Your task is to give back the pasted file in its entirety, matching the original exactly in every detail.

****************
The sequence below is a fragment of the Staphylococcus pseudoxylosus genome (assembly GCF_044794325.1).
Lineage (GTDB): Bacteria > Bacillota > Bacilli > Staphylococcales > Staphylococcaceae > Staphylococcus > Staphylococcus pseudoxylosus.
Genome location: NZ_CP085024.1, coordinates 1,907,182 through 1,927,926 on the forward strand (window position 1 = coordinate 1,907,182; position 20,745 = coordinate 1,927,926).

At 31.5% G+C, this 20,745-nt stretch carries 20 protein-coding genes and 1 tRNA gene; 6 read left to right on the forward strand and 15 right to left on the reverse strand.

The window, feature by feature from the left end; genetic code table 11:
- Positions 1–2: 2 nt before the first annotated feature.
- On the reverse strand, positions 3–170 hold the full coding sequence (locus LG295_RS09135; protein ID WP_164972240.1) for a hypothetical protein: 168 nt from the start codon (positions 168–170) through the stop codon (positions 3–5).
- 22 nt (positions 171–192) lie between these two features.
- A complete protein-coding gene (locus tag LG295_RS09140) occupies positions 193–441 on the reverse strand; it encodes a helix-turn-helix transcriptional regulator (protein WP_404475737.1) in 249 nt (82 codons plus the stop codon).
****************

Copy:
The sequence below is a fragment of the Staphylococcus pseudoxylosus genome (assembly GCF_044794325.1).
Lineage (GTDB): Bacteria > Bacillota > Bacilli > Staphylococcales > Staphylococcaceae > Staphylococcus > Staphylococcus pseudoxylosus.
Genome location: NZ_CP085024.1, coordinates 1,907,182 through 1,927,926 on the forward strand (window position 1 = coordinate 1,907,182; position 20,745 = coordinate 1,927,926).

At 31.5% G+C, this 20,745-nt stretch carries 20 protein-coding genes and 1 tRNA gene; 6 read left to right on the forward strand and 15 right to left on the reverse strand.

The window, feature by feature from the left end; genetic code table 11:
- Positions 1–2: 2 nt before the first annotated feature.
- On the reverse strand, positions 3–170 hold the full coding sequence (locus LG295_RS09135; protein ID WP_164972240.1) for a hypothetical protein: 168 nt from the start codon (positions 168–170) through the stop codon (positions 3–5).
- 22 nt (positions 171–192) lie between these two features.
- A complete protein-coding gene (locus tag LG295_RS09140) occupies positions 193–441 on the reverse strand; it encodes a helix-turn-helix transcriptional regulator (protein WP_404475737.1) in 249 nt (82 codons plus the stop codon).